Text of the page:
So, yes. Here, everything is a bit of a show. But what’s wrong with that? It’s what most diners want and expect – and I’m among their number. I happily confess to being a sucker for this kind of indulgence once a while.

Let’s talk about the food…

Every aspect of the dining experience here has a Wow Factor, but the least equal Wow factor at Le Louis XV has to be the food. Now, don’t get me wrong: it’s not bad, or substandard, in any way. In fact, in many respects, it’s very good. But it’s not – as one might expect in a place like this – extraordinary in any way. And some parts were distinctly unusual. Or, to be blunter about it, downright odd.

Take the amuse bouche, for example. This consisted of small pieces of seafood, steamed on hot pebbles, in such a way that actual steam came out from underneath, filling the surrounding air with a decidedly icthyological odour. This, according to the waiter, was deliberate, as the idea is to create a “fish market” experience for the diner. But the last thing a diner – well, this diner – wants to experience during his meal is a strong and rather unpleasant fishy smell. Strange idea!

Another amuse bouche was a piece of lobster in melon broth. The lobster was precisely cooked, true, but the melon broth was way, way too sweet and it had a hint of spiciness. Not, I’m afraid, a great start to the meal.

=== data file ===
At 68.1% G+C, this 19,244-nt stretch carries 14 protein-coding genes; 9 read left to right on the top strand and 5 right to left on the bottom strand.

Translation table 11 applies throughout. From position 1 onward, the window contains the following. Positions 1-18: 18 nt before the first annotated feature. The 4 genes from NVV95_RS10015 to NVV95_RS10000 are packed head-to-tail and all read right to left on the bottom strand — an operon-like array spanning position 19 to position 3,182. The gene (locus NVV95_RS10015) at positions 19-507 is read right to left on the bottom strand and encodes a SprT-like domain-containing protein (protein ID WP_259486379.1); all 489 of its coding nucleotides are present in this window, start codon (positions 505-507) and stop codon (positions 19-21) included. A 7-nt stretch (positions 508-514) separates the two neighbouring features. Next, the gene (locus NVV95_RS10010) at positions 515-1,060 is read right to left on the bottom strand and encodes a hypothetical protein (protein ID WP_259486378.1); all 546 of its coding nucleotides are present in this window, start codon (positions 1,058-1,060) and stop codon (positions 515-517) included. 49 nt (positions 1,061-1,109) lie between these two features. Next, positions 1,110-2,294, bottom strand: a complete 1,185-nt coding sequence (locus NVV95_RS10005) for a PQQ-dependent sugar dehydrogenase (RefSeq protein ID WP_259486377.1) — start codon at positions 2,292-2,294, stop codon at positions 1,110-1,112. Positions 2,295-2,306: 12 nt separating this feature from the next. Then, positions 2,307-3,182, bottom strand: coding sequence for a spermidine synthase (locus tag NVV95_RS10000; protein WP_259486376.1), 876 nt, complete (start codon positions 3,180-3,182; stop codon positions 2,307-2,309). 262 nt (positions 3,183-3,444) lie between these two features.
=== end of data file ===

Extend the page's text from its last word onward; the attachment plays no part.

And so to the first course – a vegetarian dish. This, to my surprise, turned out to be my favourite course of the evening, by far. It was a minestrone, made with lots of goodies. These are too many in number to mention, but they included tomato, carrot, celery and basil in the broth, and it was served with artichoke, asparagus, radish and white beans. In all, a very comforting and hearty soup, packed with flavour. This was followed by sea bass, and I selected turbot rather than meat for my main course. This, the turbot, was accompanied by a delicious shellfish sauce, which had a touch of lemon acidity that brightened it even more. The whole dish was served on a bed of clams, which I quite enjoy. It was a course that captured Alain Ducasse’s usual style perfectly – simple but refined.

The meal continued with a refreshing palate cleanser of green apple granita before my final course of a softly-baked chocolate cake, which made a nice warm and rich finish to the meal, followed by the cheese trolley.

Overall Experience

Le Louis XV used to be one of my top five favourite places in the world, with its glamorous (original) dining room, faultless cooking and a highly professional team of staff. Now, I’m not so sure. While the service was as every bit as smooth as before, the modernisation it’s undergone is rather a shame – though it’s still a stunning place – and the cooking was excellent without being exceptional. Sadly, none of the dishes really stood out – and the amuse bouche definitely left something to be desired! Still, it remains a place that worth visiting on those very special occasions.

Finally, it’s worth noting that, if you do want to experience an elaborate meal in this legendary dining room, the lunch menu is easily the most affordable way of doing so.